The Root-Soil Interface
Key Roles of the Root System
The sustainability of southern pines depends on continuous expansion of the root system and mycorrhizal network. This is especially true for longleaf pine which, among the southern pines, is the most tolerant of infertile sites and drought. Consequently, it is often the dominant pine in harsh settings.
Pine nutrition is met by the initiation and growth of new roots that forage unexplored soil and form relationships with beneficial mycorrhizal fungi. As roots mature, their role shifts to serving as conduits for the transport of resources and energy and as the basis of vertical stability.
Pine Root System Challenges
Together with a healthy physiology, soil that allows normal root growth is essential to root system expansion. Field observations have revealed potential constraints to the pine root system, but also that these limitations can be minimized by adjusting silvicultural activities.
Extreme soil physical properties—Coastal plain soils are often characterized by a strength or “hardness” that prevents root elongation. These extremes may be due to naturally occurring soil bulk densities or to periods of low rainfall that interact with marginally high bulk densities to create root-growth limiting soil strengths.
Southern pines are usually able to avoid inhospitable soil conditions. Studies have shown, for example, that most pine root elongation occurs in spring and early summer when rainfall ensures moist soil and tolerable soil strengths.
Also, soil bulk density and strength are moderated by the movement of roots, insects, and animals. When large enough, decomposing roots produce “old root channels” that allow pine roots to move through patches of hard soil which would normally restrict root elongation. In this way, the distribution of roots and old root channels indirectly aids the expansion of pine root systems. Because fire markedly alters the composition and distribution of vegetation, we are examining whether fire can be applied to conserve positive effects of understory roots on soil physical properties.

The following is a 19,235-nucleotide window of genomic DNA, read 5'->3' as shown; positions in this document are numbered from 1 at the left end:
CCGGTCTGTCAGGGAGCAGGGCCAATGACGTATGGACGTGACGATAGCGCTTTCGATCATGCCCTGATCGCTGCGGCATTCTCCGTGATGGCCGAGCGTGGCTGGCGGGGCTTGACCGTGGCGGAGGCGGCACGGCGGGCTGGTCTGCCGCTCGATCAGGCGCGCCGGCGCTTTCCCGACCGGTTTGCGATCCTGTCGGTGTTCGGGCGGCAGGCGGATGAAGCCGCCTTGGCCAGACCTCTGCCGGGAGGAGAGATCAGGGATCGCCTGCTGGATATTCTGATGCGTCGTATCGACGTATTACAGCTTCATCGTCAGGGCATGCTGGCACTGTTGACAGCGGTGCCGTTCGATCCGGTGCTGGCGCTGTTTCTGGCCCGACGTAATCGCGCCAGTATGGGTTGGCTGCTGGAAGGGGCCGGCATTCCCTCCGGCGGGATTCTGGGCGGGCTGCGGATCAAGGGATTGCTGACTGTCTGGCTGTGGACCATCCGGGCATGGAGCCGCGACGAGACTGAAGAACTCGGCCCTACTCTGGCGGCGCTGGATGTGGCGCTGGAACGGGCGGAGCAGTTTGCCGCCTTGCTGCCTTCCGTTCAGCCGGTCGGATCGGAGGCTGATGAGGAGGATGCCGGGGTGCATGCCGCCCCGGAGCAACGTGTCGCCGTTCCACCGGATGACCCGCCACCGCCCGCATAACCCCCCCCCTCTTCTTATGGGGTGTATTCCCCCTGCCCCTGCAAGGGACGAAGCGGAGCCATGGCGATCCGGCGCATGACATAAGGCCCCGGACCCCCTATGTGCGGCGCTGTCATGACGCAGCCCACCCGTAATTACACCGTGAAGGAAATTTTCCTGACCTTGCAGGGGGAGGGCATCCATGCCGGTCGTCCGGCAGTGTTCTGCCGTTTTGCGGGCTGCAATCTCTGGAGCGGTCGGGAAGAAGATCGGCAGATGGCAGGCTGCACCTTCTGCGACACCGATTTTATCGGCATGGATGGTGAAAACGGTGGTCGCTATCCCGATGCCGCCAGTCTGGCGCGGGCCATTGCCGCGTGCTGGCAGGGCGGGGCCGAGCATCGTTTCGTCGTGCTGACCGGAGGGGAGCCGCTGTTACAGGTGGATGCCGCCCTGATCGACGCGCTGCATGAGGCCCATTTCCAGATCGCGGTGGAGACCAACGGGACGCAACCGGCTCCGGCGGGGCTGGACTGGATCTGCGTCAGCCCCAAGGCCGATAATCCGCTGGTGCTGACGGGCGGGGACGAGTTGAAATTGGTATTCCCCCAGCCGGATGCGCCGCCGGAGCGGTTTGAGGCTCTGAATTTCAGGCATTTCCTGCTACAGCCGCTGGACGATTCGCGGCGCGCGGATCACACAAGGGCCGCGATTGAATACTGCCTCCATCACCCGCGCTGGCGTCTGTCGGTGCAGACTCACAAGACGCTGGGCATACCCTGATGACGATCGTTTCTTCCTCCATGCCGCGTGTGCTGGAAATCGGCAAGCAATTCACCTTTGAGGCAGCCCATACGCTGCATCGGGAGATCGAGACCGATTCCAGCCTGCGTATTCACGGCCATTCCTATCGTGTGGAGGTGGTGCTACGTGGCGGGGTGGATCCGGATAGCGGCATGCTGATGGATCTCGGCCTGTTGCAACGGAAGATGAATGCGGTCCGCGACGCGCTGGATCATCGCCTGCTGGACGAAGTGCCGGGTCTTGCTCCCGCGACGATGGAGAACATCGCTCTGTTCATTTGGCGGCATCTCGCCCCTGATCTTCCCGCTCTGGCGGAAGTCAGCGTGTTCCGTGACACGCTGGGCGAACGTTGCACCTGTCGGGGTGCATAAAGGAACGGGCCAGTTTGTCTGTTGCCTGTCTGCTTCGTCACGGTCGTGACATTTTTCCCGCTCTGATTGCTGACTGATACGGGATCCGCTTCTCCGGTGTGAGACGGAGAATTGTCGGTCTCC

Root acclimation to fire
New pine roots are abundant in the rich layer of duff and organic soil that accumulates in the absence of fire. Some of these new roots develop into conductive, woody roots and provide anchorage for vertical stability. In longleaf pine ecosystems where repeated fire is a natural process, new pine roots near the soil surface are heat-pruned as surface soil temperatures spike. Over time, the cycle of heat-pruning drives woody roots to a depth where heat causes no damage.
Where fire has been excluded or delayed, some woody roots will be vulnerable to heat damage. The injury or death of a small percentage of woody roots may not affect tree vigor. However, chemicals released from wounds caused by fire can attract insects that carry diseases. Together, these insects and diseases often lead to tree mortality.
We are studying how best to time prescribed burning where the risk of insect infestation and disease is high or where fire is absent or delayed to minimize root damage. For example, in young plantings, early initiation of repeated fire will control the future depth of woody surface roots and protect them from heat as seedlings grow into saplings and trees.
Contact Mary Anne Sword Sayer for more information on this topic.